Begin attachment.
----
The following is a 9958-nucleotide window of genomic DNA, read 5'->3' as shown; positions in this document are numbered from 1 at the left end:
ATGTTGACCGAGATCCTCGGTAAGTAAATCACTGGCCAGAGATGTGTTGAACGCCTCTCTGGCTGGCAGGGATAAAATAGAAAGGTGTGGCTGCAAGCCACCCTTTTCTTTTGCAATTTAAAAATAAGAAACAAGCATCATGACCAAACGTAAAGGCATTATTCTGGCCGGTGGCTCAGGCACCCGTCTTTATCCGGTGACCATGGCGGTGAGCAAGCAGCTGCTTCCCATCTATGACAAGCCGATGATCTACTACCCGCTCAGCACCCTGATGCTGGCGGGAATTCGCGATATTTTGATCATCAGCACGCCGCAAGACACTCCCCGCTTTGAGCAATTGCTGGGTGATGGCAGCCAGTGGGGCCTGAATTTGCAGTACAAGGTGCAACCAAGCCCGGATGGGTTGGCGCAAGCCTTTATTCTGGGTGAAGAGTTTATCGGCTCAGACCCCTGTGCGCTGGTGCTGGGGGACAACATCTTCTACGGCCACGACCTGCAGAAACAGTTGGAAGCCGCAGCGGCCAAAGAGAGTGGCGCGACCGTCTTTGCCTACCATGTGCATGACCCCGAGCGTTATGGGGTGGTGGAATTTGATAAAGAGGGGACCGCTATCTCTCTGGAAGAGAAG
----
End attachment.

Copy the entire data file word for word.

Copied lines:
The following is a 9958-nucleotide window of genomic DNA, read 5'->3' as shown; positions in this document are numbered from 1 at the left end:
ATGTTGACCGAGATCCTCGGTAAGTAAATCACTGGCCAGAGATGTGTTGAACGCCTCTCTGGCTGGCAGGGATAAAATAGAAAGGTGTGGCTGCAAGCCACCCTTTTCTTTTGCAATTTAAAAATAAGAAACAAGCATCATGACCAAACGTAAAGGCATTATTCTGGCCGGTGGCTCAGGCACCCGTCTTTATCCGGTGACCATGGCGGTGAGCAAGCAGCTGCTTCCCATCTATGACAAGCCGATGATCTACTACCCGCTCAGCACCCTGATGCTGGCGGGAATTCGCGATATTTTGATCATCAGCACGCCGCAAGACACTCCCCGCTTTGAGCAATTGCTGGGTGATGGCAGCCAGTGGGGCCTGAATTTGCAGTACAAGGTGCAACCAAGCCCGGATGGGTTGGCGCAAGCCTTTATTCTGGGTGAAGAGTTTATCGGCTCAGACCCCTGTGCGCTGGTGCTGGGGGACAACATCTTCTACGGCCACGACCTGCAGAAACAGTTGGAAGCCGCAGCGGCCAAAGAGAGTGGCGCGACCGTCTTTGCCTACCATGTGCATGACCCCGAGCGTTATGGGGTGGTGGAATTTGATAAAGAGGGGACCGCTATCTCTCTGGAAGAGAAG